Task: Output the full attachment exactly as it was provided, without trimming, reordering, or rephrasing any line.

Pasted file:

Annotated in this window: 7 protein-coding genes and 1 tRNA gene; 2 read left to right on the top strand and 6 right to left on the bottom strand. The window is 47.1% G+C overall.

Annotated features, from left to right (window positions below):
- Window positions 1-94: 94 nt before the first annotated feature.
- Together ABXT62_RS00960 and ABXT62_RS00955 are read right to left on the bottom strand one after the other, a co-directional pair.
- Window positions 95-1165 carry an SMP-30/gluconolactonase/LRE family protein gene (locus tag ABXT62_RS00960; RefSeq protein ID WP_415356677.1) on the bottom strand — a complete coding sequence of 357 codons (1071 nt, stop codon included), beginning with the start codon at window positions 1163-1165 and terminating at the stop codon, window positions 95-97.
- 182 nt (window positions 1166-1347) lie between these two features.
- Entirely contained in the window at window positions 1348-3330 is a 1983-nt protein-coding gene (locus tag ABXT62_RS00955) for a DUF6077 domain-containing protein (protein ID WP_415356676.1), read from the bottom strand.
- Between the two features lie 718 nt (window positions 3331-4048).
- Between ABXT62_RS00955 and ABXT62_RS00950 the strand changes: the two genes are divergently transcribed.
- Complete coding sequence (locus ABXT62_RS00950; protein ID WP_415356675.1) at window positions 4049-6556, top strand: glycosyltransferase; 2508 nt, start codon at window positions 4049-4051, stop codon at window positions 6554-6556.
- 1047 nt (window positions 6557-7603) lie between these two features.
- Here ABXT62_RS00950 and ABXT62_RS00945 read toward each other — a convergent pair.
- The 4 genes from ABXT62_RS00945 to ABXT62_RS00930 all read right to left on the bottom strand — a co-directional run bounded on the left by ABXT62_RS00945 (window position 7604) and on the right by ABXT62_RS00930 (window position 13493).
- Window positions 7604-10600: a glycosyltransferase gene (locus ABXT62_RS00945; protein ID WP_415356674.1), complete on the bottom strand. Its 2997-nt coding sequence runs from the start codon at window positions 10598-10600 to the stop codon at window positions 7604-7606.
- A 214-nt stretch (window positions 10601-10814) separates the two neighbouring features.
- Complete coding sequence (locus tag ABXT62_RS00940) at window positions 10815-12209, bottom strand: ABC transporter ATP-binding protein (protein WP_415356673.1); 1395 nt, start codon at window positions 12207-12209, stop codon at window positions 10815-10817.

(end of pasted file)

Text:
Annotated in this window: 7 protein-coding genes and 1 tRNA gene; 2 read left to right on the top strand and 6 right to left on the bottom strand. The window is 47.1% G+C overall.

Annotated features, from left to right (window positions below):
- Window positions 1-94: 94 nt before the first annotated feature.
- Together ABXT62_RS00960 and ABXT62_RS00955 are read right to left on the bottom strand one after the other, a co-directional pair.
- Window positions 95-1165 carry an SMP-30/gluconolactonase/LRE family protein gene (locus tag ABXT62_RS00960; RefSeq protein ID WP_415356677.1) on the bottom strand — a complete coding sequence of 357 codons (1071 nt, stop codon included), beginning with the start codon at window positions 1163-1165 and terminating at the stop codon, window positions 95-97.
- 182 nt (window positions 1166-1347) lie between these two features.
- Entirely contained in the window at window positions 1348-3330 is a 1983-nt protein-coding gene (locus tag ABXT62_RS00955) for a DUF6077 domain-containing protein (protein ID WP_415356676.1), read from the bottom strand.
- Between the two features lie 718 nt (window positions 3331-4048).
- Between ABXT62_RS00955 and ABXT62_RS00950 the strand changes: the two genes are divergently transcribed.
- Complete coding sequence (locus ABXT62_RS00950; protein ID WP_415356675.1) at window positions 4049-6556, top strand: glycosyltransferase; 2508 nt, start codon at window positions 4049-4051, stop codon at window positions 6554-6556.
- 1047 nt (window positions 6557-7603) lie between these two features.
- Here ABXT62_RS00950 and ABXT62_RS00945 read toward each other — a convergent pair.
- The 4 genes from ABXT62_RS00945 to ABXT62_RS00930 all read right to left on the bottom strand — a co-directional run bounded on the left by ABXT62_RS00945 (window position 7604) and on the right by ABXT62_RS00930 (window position 13493).
- Window positions 7604-10600: a glycosyltransferase gene (locus ABXT62_RS00945; protein ID WP_415356674.1), complete on the bottom strand. Its 2997-nt coding sequence runs from the start codon at window positions 10598-10600 to the stop codon at window positions 7604-7606.
- A 214-nt stretch (window positions 10601-10814) separates the two neighbouring features.
- Complete coding sequence (locus tag ABXT62_RS00940) at window positions 10815-12209, bottom strand: ABC transporter ATP-binding protein (protein WP_415356673.1); 1395 nt, start codon at window positions 12207-12209, stop codon at window positions 10815-10817.